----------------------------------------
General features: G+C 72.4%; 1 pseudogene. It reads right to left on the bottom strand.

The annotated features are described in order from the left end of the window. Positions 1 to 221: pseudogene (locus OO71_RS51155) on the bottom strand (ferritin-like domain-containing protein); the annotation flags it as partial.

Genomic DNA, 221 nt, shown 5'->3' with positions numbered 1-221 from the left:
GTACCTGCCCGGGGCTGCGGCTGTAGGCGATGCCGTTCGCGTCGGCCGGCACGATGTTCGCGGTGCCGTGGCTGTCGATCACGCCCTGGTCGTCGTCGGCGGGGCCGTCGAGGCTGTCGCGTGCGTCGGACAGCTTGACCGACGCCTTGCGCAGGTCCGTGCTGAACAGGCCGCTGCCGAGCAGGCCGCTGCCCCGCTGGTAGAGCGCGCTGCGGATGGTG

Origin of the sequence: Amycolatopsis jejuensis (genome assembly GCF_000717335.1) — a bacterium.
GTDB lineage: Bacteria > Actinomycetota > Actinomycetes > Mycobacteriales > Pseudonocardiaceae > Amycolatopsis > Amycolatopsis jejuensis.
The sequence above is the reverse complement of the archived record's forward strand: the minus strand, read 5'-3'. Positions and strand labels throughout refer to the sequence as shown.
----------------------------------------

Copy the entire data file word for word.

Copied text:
General features: G+C 72.4%; 1 pseudogene. It reads right to left on the bottom strand.

The annotated features are described in order from the left end of the window. Positions 1 to 221: pseudogene (locus OO71_RS51155) on the bottom strand (ferritin-like domain-containing protein); the annotation flags it as partial.

Genomic DNA, 221 nt, shown 5'->3' with positions numbered 1-221 from the left:
GTACCTGCCCGGGGCTGCGGCTGTAGGCGATGCCGTTCGCGTCGGCCGGCACGATGTTCGCGGTGCCGTGGCTGTCGATCACGCCCTGGTCGTCGTCGGCGGGGCCGTCGAGGCTGTCGCGTGCGTCGGACAGCTTGACCGACGCCTTGCGCAGGTCCGTGCTGAACAGGCCGCTGCCGAGCAGGCCGCTGCCCCGCTGGTAGAGCGCGCTGCGGATGGTG

Origin of the sequence: Amycolatopsis jejuensis (genome assembly GCF_000717335.1) — a bacterium.
GTDB lineage: Bacteria > Actinomycetota > Actinomycetes > Mycobacteriales > Pseudonocardiaceae > Amycolatopsis > Amycolatopsis jejuensis.
The sequence above is the reverse complement of the archived record's forward strand: the minus strand, read 5'-3'. Positions and strand labels throughout refer to the sequence as shown.